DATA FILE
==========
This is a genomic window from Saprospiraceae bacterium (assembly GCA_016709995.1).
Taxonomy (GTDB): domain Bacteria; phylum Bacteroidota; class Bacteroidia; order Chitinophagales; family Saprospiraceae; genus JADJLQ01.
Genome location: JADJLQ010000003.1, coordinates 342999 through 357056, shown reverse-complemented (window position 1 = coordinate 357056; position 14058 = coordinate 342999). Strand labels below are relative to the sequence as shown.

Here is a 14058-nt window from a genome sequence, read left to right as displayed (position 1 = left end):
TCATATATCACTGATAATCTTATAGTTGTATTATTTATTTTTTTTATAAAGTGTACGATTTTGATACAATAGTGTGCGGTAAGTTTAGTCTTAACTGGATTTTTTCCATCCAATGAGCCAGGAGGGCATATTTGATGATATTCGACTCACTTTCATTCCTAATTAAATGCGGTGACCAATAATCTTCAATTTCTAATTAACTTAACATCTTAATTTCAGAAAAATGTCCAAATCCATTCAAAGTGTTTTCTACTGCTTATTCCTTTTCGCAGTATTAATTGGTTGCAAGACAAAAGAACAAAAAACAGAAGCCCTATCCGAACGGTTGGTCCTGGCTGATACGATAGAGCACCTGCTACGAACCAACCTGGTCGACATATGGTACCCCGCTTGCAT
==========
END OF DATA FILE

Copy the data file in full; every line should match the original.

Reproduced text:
This is a genomic window from Saprospiraceae bacterium (assembly GCA_016709995.1).
Taxonomy (GTDB): domain Bacteria; phylum Bacteroidota; class Bacteroidia; order Chitinophagales; family Saprospiraceae; genus JADJLQ01.
Genome location: JADJLQ010000003.1, coordinates 342999 through 357056, shown reverse-complemented (window position 1 = coordinate 357056; position 14058 = coordinate 342999). Strand labels below are relative to the sequence as shown.

Here is a 14058-nt window from a genome sequence, read left to right as displayed (position 1 = left end):
TCATATATCACTGATAATCTTATAGTTGTATTATTTATTTTTTTTATAAAGTGTACGATTTTGATACAATAGTGTGCGGTAAGTTTAGTCTTAACTGGATTTTTTCCATCCAATGAGCCAGGAGGGCATATTTGATGATATTCGACTCACTTTCATTCCTAATTAAATGCGGTGACCAATAATCTTCAATTTCTAATTAACTTAACATCTTAATTTCAGAAAAATGTCCAAATCCATTCAAAGTGTTTTCTACTGCTTATTCCTTTTCGCAGTATTAATTGGTTGCAAGACAAAAGAACAAAAAACAGAAGCCCTATCCGAACGGTTGGTCCTGGCTGATACGATAGAGCACCTGCTACGAACCAACCTGGTCGACATATGGTACCCCGCTTGCAT